Before there was the novel, there were the stories...

by Nan Hawthorne, who also writes under Christopher Hawthorne Moss, Books and Stories b ChristopherHawthorne Moss at

Monday, February 15, 2010

Shannon and Heather: Shannon's Suicide

Shannon's conscious mind did not see or hear the little girl. If you could have asked him what had happened on the small fishing boat, he would have had a quite different memory of it.

Sitting on the cold, wet deck of the small boat, he remembered how he had approached the three French fishermen at the dock in Lawrencium and in what French he had arranged passage for himself across to wherever they planned to put into port. They were glad of the coins and asked no questions when he boarded that evening with nothing but a lute in his hands.

They had all gone to sleep after putting out their anchor, wrapped in their cloaks on the tossing deck. Shannon had nodded companionably when they had wished him "bon nuit" and wrapped himself in his own cloak, his back to the mast.

Now as he sat, the dark was total. He did not even have stars or a narrow slit of the moon to reflect off the waves. The only light was a tiny red lantern in the bow. It illuminated nothing. He thought to himself, "Och, I may as well be in the nothingness already."

He sat, icily silent, staring out into what must have been the North Sea. His heart ached. He was sober and the worse for it. He thought about Heather and his children, especially Seamus, and how he would never see any of them again, no matter what choices he made from here on in. He could not bear it. He was lost to them anyway, why then should he stay and suffer the agony he felt now?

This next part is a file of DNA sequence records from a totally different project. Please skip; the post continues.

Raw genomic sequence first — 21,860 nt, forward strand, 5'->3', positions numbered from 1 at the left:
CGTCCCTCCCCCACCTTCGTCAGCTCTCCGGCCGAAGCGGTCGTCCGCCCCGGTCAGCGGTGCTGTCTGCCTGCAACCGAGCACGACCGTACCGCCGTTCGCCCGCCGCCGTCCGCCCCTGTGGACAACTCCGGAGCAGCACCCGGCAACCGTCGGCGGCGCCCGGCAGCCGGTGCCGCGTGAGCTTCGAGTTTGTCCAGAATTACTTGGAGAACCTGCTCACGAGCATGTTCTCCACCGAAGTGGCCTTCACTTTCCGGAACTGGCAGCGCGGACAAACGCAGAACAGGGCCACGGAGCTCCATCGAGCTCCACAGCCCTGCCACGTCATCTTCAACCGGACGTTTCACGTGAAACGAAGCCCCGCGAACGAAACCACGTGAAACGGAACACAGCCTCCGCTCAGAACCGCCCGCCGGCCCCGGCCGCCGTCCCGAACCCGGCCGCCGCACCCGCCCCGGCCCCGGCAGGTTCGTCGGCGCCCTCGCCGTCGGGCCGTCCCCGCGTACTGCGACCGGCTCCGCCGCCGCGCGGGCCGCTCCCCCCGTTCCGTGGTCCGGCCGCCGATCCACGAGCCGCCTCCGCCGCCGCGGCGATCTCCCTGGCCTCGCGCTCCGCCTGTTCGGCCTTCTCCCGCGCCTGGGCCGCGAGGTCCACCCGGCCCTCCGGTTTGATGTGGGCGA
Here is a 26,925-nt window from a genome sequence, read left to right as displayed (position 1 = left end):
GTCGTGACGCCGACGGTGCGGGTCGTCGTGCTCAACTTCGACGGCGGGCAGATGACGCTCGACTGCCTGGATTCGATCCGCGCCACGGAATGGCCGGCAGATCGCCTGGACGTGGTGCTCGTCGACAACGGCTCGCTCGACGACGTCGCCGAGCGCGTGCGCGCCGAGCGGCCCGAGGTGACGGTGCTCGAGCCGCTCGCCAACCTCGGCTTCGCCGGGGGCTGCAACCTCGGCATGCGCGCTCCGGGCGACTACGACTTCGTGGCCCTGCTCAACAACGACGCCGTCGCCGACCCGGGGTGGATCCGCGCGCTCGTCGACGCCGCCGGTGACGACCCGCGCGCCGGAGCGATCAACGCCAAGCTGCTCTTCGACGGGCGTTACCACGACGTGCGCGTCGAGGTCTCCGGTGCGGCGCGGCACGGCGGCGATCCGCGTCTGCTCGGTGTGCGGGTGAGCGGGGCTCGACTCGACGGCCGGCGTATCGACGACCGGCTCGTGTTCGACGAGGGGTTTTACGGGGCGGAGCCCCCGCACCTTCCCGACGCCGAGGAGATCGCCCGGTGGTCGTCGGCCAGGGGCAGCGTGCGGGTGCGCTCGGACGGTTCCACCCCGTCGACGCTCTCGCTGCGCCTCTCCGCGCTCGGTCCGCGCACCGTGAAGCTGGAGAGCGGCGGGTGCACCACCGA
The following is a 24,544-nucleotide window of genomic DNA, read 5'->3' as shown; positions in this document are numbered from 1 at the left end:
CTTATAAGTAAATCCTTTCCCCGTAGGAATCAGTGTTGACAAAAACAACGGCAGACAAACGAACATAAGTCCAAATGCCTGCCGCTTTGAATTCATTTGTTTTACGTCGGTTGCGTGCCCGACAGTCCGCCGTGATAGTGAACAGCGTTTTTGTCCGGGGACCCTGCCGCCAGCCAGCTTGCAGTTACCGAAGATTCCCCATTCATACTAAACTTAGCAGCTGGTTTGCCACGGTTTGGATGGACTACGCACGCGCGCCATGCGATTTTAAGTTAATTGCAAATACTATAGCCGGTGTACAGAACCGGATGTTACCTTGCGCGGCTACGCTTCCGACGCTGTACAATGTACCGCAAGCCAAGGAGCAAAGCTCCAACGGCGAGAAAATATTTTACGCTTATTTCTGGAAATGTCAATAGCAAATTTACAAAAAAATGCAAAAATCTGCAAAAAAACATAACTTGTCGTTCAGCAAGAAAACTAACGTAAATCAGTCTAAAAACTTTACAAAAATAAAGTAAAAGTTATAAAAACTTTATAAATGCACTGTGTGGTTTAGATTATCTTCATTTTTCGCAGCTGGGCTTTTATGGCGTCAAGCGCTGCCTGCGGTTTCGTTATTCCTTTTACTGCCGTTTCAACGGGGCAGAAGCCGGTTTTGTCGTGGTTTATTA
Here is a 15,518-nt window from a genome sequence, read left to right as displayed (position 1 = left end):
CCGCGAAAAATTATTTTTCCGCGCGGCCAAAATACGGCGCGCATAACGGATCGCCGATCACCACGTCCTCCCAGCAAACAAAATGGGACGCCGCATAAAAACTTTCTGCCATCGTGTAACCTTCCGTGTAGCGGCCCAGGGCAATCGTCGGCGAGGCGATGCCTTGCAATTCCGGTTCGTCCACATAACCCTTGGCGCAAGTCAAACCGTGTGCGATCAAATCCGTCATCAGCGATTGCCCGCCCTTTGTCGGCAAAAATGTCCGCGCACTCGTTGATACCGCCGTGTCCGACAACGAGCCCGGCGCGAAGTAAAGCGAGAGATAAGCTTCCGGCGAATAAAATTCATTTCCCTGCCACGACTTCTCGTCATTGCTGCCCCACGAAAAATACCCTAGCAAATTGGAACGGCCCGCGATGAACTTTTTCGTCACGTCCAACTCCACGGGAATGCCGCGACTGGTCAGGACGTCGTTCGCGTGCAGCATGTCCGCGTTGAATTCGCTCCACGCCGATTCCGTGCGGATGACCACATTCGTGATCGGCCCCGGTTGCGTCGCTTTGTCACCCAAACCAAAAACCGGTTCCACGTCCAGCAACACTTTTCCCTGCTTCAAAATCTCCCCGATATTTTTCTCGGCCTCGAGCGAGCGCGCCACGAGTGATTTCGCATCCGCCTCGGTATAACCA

He picked up his lute and plucked a few notes, quietly so as not to wake the fishermen. He could have blown a blast on Gabriel's trumpet if he had wanted to for all the likelihood these men would have waked. They slept hard, exhausted and rocked by the sea's gentle arms.

Shannon stood, catching his balance as the deck rolled under him. He still held his lute, still picked out simple melodies. He stopped, pulled his lute strap over his head, and started to put the lute down on the deck where it could live on, even if its loving music would never again be what it was.

As he waited for the courage to let himself step out into the cold water, Rory's face came to his mind. He saw him in terrible pain, crying out in awful grief. It struck Shannon that the grief was for him. Could he do this to his loyal and loving friend?

All at once other face's came into his mind. The Queen, weeping for him. Lawrence's stern and mournful face. The princesses' inconsolable at the loss of their playmate. Peter's disillusioned face knowing his friend had lacked the courage to go on. His sister Kathleen shaking her head in sorrow, and his brothers glancing one to another, lost without him. And finally, Shamus's broken hearted tears.

The flood of faces passed one by one, then his inner vision of Rory came back. Rory alone, Rory lost without his friend, Rory with no one to help him past this hopeless love for the Queen and into the arms of someone who would love him as he deserved. Shannon knew that he could not do it. he could not leave Rory in such pain..he could not kill himself.

He pulled his lute back up again sharply, pulling the strap over his head again. The deck lurched and he somehow managed to loop the strap around his neck twice. As he was trying to right it, the deck lurched even more. He stumbled, slipped, and fell. As he fell he hit his head on the side of the boat. Unconscious he slipped into the North Sea's cold waters, the lute still tangled around his neck and arms.

When in the daylight the fishermen looked about for him he was nowhere to be seen. They looked at each other, shrugged, and set out for home.

Nect: News of Shannon's Death

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About the author

Nan Hawthorne now writes under the name Christopher Hawthorne Moss. You can contact Christopher at .